How does climate change affect global ocean currents? So far, scientists have assumed that warming tends to weaken many currents. But now a study shows that global ocean circulation has instead accelerated significantly in the past 30 years. Accordingly, the kinetic energy of the currents has increased on average by 15 percent per decade since 1990. This trend is particularly pronounced in all tropical sea basins, as the researchers report. A major cause of this acceleration appears to be the increase in wind speeds over the same period.
The great currents of the oceans are an important player in the Earth’s climate system. Because they store a large part of the heat provided by the sun and thus act as a climate buffer. Around 90 percent of the heat generated by the anthropogenic greenhouse effect has also been absorbed by the oceans in recent decades. At the same time, the oceans distribute the heat they absorb with the water masses from the tropical regions to the cooler waters of the higher latitudes, thus ensuring temperature compensation. It is therefore important to know how the ocean circulation changes under the influence of climate change. So far, however, there has been conflicting data. Accordingly, some currents such as the North Atlantic Circulation seem to be weakening, while others, including some Pacific flow patterns, have accelerated.
“However, due to the lack of systematic, direct observation data, it remained controversial whether there is a global trend in ocean circulation,” explain Shijian Hu from the Chinese Academy of Sciences and his colleagues. To clarify this question, they have now evaluated observation data from a global buoy measurement network that has been supplying data on ocean currents from the surface to a depth of around 2000 meters since 1959. In addition to this Global Marine Argo Atlas, the researchers used other series of measurements and twelve different numerical simulations to determine the kinetic energy of the oceans and the resulting behavior.
The evaluations showed: Before 1990 there were hardly any uniform trends in the ocean circulation, the changes from one decade to the next were different and insignificant. After this point in time, however, this changed: “All data records point to a common rising trend,” report Hu and his team. “In the period from 1990, the kinetic energy of the oceans increased by around 137 billion joules per decade – this corresponds to an increase of 15 percent compared to the climatological mean.” According to the researchers, the entire system of ocean currents, particularly in the accelerated significantly in the past 20 years.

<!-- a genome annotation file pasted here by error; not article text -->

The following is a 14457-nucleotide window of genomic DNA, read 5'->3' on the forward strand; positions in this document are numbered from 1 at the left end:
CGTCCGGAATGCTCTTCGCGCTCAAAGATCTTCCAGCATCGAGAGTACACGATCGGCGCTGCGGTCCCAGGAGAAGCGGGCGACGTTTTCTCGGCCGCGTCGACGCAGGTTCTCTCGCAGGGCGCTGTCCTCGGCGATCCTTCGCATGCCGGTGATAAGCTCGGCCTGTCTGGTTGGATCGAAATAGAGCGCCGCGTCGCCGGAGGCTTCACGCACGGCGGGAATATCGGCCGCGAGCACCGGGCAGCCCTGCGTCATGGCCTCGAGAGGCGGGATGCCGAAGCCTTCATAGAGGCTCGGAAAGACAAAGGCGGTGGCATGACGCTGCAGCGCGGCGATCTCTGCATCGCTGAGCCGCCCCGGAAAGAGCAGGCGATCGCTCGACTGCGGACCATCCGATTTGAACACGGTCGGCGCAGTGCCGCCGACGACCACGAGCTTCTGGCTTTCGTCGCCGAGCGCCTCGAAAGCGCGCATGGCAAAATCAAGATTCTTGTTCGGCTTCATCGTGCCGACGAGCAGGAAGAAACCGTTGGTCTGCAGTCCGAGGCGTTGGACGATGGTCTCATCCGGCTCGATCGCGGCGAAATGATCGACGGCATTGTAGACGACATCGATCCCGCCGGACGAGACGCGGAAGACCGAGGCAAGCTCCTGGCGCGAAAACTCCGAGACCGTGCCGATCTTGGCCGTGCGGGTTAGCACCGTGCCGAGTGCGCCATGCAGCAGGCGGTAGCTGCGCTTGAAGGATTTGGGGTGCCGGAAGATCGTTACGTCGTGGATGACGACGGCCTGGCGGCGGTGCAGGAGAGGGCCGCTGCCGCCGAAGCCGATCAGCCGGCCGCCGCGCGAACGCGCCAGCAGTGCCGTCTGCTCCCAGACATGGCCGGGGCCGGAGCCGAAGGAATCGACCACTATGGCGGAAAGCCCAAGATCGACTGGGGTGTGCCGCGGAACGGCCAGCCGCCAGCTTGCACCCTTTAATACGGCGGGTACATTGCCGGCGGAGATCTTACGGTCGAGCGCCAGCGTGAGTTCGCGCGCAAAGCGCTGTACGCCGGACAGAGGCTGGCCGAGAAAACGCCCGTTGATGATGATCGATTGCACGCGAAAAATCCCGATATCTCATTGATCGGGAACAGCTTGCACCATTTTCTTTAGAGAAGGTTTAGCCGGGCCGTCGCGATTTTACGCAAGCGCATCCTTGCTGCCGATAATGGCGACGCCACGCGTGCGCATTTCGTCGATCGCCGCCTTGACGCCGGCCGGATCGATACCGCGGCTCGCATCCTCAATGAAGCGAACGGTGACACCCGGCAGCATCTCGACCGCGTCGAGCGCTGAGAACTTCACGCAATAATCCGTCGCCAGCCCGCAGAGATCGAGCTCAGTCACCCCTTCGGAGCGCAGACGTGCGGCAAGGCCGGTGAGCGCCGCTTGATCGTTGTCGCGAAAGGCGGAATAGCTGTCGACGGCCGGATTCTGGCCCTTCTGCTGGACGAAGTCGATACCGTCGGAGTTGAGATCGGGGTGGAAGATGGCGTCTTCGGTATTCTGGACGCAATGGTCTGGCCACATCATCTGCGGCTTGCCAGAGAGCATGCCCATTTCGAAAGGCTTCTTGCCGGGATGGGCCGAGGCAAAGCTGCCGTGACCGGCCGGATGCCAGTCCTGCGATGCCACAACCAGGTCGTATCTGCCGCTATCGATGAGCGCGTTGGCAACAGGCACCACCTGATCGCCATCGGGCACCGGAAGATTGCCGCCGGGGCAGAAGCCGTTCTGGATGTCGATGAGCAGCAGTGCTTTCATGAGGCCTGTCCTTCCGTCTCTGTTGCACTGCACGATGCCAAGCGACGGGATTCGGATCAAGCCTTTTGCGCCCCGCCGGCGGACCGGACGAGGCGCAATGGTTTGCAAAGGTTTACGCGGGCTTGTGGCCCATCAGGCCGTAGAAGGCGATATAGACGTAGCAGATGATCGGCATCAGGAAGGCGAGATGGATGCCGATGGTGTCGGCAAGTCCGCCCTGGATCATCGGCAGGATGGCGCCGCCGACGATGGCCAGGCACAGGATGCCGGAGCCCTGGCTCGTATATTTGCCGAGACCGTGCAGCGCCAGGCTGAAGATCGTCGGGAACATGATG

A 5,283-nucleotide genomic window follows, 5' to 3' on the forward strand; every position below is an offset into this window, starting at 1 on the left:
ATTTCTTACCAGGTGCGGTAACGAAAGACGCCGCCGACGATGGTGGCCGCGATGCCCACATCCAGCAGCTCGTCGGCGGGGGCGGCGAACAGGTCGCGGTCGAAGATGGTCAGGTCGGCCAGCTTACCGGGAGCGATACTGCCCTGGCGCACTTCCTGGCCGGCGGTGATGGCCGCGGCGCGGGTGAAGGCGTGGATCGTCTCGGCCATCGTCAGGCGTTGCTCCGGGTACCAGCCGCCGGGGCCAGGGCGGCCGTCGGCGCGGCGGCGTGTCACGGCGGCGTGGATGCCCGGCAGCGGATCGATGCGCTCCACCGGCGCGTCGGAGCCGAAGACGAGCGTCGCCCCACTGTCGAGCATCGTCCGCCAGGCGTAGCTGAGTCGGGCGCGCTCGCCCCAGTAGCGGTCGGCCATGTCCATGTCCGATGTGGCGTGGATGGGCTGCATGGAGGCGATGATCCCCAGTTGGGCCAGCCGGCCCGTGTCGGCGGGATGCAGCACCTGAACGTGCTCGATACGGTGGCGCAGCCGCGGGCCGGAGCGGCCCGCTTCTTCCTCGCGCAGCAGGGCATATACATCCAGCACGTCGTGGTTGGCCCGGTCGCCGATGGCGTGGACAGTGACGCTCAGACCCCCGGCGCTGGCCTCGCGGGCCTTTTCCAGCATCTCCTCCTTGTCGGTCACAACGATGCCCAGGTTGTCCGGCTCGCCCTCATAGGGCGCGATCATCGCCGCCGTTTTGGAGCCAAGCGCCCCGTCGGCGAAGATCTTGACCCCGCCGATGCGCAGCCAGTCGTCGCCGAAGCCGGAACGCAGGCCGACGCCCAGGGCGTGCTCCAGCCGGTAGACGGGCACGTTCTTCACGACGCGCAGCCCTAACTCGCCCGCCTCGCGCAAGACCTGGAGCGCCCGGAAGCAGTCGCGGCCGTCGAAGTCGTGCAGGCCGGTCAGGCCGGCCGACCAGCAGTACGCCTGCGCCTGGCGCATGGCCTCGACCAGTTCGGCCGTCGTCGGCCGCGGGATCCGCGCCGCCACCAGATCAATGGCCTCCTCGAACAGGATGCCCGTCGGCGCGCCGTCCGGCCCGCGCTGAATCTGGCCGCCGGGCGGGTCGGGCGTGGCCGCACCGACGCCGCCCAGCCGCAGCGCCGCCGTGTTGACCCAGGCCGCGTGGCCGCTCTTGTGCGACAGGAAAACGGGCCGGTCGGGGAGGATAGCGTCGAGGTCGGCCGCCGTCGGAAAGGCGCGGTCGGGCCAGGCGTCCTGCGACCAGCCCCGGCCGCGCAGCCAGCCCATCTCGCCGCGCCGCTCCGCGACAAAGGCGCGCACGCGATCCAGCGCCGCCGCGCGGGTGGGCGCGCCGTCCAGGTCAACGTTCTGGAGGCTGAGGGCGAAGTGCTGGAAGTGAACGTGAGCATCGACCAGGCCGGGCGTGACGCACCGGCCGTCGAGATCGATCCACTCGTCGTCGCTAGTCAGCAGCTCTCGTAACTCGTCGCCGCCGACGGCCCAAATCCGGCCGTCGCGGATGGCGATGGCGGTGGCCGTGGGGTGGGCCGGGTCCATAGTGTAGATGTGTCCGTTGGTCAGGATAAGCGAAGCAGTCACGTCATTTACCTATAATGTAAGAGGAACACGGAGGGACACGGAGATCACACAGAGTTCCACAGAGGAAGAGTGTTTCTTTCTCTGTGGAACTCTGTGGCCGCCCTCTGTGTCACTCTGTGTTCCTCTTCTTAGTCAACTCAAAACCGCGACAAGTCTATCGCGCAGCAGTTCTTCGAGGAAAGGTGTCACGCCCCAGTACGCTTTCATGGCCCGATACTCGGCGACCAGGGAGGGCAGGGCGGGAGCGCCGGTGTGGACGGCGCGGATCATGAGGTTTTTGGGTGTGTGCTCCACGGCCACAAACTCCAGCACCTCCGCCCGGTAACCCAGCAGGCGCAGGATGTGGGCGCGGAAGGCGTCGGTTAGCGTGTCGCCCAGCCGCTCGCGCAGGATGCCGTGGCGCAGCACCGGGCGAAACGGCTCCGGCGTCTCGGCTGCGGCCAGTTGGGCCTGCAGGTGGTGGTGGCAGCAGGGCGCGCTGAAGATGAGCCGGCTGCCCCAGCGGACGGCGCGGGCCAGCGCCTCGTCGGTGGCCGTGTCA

Wind as the main drive
This trend towards faster currents is detectable in all large sea basins and down to a depth of 2000 meters, as the researchers report. The increase in kinetic energy has gradually continued from the surface to the depths. From the mid-1990s, this trend was then detectable into the deep sea. The acceleration of ocean currents is most evident in the tropics: there, the kinetic energy of the oceans increased significantly more than in the higher latitudes, as the evaluations showed. A closer examination also showed that the acceleration of ocean currents cannot be explained by long-term natural fluctuations alone. “This trend has been far stronger than natural variability in the past two decades and does not match the Pacific Decadal Oscillation,” said Hu and his team.
Instead, the researchers see the main driving force behind this trend in an increase in winds. Model analysis of six global weather data sets showed that the average wind speeds over the oceans have increased measurably in recent decades. On average, the winds accelerated by 1.9 percent per decade, as Hu and his colleagues found. “The spatial pattern of wind speeds over most ocean basins matches that of ocean behavior,” they report. The wind speed in the tropical regions has increased far more than in the higher latitudes. “These results suggest that the increased energy input from the wind has helped accelerate global ocean circulation,” said Hu and his team. They see global warming as the main cause of the increasing wind.
Source: Shijian Hu (Chinese Academy of Sciences, Qingdao) et al., Science Advances, doi: 10.1126 / sciadv.aax7727